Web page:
My dad was incredible, as the main breadwinner, he had to sacrifice work just to make sure he was there for Connor and I. He’d cook our tea, help us, do everything he could for us both and he never ever made me feel guilty for wanting to go out and see my friends, or boyfriend, even though he could've probably done with the help and company. He tried as hard as he could to make life feel normal for us both and I know that he grew extremely close to my brother in that time.

Another thing you'd find about Connor, he’d never know the difference between night and day. If he fell asleep at 8 and woke at 11, he’d assume it was morning. Pretty sensible when you think about it. Every time, without fail, my Dad would take him out for a drive in his van, whether it was 9pm or 2am, just because that’s what Connor wanted and loved to do. I can’t express enough that my parents did everything for my brother, there’s nothing more they could’ve done to give him a better life.

My brother was 17 when my mum was diagnosed with cancer and I was 21. He’d grown into a wonderful person, his behaviour had improved and we were finally able to give him big hugs and kisses (those with autism tend to shy away from physical contact), and he was a pleasure to be around, winning best student at his school a number of times that year. As long as he had his Disney bag and his bundle of pictures (we would have to print him pictures of our family and things that he loved for him to carry around), he was happy.

One of my favourite memories is of Christmas Eve, 2009. Connor loved Christmas, more than anyone else I know, and as a young boy, we’d have to make sure to wake up before him otherwise he’d open all of our presents, not just his own. It was a stressful time when he was young, dealing with the tantrums he’d have if we couldn’t set up his toys fast enough or find the correct batteries, but as he grew older he'd matured so much that he’d wait for me to come down in the morning before he even touched started opening presents. I digress, it was Christmas Eve and we’d never had chocolates on the tree before as Connor tended to eat them immediately, but this year we sat together and I told him, “Connor, we’re not allowed to eat these until after Christmas, ok?” (besides the sneaky two we ate while decorating the tree) he nodded, and he didn’t touch those chocolates.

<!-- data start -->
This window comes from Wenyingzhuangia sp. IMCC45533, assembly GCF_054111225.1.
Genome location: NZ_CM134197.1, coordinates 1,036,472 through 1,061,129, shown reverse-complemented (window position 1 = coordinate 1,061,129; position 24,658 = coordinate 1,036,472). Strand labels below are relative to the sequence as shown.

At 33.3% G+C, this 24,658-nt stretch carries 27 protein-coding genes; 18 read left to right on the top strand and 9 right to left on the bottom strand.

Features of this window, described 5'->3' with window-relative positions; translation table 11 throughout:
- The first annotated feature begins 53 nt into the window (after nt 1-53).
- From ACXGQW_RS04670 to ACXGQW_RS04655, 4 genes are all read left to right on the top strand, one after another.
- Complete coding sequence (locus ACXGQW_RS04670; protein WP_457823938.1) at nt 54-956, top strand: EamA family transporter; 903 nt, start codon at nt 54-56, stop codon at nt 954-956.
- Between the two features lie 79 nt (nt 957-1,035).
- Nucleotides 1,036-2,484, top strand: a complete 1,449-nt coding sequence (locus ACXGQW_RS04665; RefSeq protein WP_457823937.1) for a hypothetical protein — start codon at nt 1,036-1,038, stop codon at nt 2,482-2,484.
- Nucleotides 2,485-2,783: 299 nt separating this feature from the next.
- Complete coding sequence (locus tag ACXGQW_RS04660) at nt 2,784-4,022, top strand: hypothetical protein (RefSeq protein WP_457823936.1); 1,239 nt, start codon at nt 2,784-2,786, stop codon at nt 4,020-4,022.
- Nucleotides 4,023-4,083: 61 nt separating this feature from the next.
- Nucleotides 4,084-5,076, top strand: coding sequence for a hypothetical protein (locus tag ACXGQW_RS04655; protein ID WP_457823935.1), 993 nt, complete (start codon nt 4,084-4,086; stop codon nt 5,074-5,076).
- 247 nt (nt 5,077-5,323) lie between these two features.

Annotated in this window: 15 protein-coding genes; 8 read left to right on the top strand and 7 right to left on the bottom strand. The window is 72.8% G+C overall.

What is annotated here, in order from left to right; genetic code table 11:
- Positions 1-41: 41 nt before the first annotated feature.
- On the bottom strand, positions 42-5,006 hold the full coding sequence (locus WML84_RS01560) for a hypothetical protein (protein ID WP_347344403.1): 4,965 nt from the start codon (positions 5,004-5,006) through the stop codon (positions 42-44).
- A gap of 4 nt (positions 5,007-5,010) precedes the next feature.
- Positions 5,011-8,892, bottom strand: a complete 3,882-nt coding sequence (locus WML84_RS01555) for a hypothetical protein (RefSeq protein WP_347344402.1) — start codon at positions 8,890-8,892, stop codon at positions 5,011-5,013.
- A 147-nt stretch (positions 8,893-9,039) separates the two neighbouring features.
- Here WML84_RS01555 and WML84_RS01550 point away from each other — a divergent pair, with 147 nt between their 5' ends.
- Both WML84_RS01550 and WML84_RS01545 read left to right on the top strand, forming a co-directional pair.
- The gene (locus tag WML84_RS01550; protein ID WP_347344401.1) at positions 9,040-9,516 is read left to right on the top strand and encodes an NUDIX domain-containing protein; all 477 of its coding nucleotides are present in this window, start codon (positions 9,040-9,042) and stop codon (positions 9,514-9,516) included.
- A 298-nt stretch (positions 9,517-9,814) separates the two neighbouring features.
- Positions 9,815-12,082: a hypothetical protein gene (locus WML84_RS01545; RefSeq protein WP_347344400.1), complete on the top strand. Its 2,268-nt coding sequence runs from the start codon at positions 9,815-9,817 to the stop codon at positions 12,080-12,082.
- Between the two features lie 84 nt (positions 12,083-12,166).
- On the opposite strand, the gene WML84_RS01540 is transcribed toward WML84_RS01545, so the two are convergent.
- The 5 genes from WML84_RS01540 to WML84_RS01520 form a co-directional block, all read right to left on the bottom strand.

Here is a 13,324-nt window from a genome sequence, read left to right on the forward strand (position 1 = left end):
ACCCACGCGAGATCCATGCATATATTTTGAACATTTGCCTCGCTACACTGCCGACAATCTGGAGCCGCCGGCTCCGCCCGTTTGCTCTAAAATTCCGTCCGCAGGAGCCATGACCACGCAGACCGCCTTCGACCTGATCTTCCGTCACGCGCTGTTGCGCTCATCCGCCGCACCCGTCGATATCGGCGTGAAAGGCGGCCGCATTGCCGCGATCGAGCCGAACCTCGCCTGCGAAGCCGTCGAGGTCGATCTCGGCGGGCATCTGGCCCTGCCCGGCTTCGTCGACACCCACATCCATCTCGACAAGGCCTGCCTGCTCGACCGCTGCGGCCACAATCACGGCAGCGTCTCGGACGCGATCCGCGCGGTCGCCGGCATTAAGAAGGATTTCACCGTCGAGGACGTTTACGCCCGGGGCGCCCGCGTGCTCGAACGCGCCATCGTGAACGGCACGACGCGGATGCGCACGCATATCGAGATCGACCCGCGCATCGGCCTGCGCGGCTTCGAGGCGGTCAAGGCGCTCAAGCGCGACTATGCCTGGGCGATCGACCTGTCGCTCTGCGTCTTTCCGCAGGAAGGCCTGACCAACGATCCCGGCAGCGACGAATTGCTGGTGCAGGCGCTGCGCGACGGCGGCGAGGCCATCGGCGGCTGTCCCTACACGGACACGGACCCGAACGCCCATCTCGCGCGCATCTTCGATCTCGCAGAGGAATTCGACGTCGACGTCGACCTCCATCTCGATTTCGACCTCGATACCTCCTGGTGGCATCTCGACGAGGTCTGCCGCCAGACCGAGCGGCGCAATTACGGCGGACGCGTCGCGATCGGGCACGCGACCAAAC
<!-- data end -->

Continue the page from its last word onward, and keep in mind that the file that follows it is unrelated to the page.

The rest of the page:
On Wednesday 6th January, 2010, it snowed heavily in our town, so much so that we were unable to drive, and whereas I’d normally have been at my boyfriend’s 40 minutes away, we were snowed in. We decided to take a nice walk in the snow to visit my Nan, 20 minutes away. We all went to sleep that night without a care in the world, Connor banging his fist on the wall as usual, saying “Bad, naughty ..” (then we had to say dangerous) – these are the phrases we had to repeat to him when he used to playfully touch strangers in the street for a reaction.

It was 2 weeks before my mother was to have the mastectomy that would clear her of cancer, 2 weeks before maybe we could begin to move on with our lives. It’s crazy that such a wonderful day like January 6th can contrast so heavily with the horror of January 7th.

I remember every detail of that Thursday morning. I woke up after a night of horrific dreams in sweat and not long after I started to hear a disturbance from Connor's bedroom. Connor usually woke up early, but as we’d had such a long walk the previous day, my parents had let him sleep in. They went in to check on him around 10 as he still hadn’t woken up. I will never be able to forget the way I felt that day, there are no words to describe it and there never will be. The gut-wrenching, mental and physical pain was unbearable, I just could not grasp anything at all.

My brother passed away during the night and nothing could have prepared us for what we saw that day, we’ll never be able to forget it, burnt into our memories forever. They couldn’t tell us what had happened immediately and we waited for weeks to find out that Connor had died of ‘natural causes’ otherwise known as SADS (Sudden Arrhythmic Death Syndrome) – essentially the same as cot death for babies and small children. In detail, he’d had Dilated Cardiomyopathy (DCM), a condition in which the heart becomes weakened and enlarged, and it cannot pump blood efficiently.

There had been no signs that we’d seen (not that Connor could tell us if he had symptoms, being autistic) other than the occasional shortness of breath, that we’d attributed to the long walks we often went on. Connor was 17 years old and he’d died in his sleep. Every day of our lives we'd spent looking out for him, 24 hours a day, 7 days a week, and now he’d gone. It seemed surreal and impossible.

I wrote Connor's story for a variety of reasons, to raise awareness of autism and SADS and to keep his memory alive being just a few. I wanted to outline the serious effect autism or any disability can have on the lives of all those involved, and that it’s not just a passing problem or something that should be made fun of. I worried every day of my life that my brother would suffer bullying because of the way he was.

In the memory of my beautiful angel of a brother, Archie's Uncle, and for my Grandad Roy (who we sadly lost to cancer) who we know is looking after you up there, we miss you both every single day.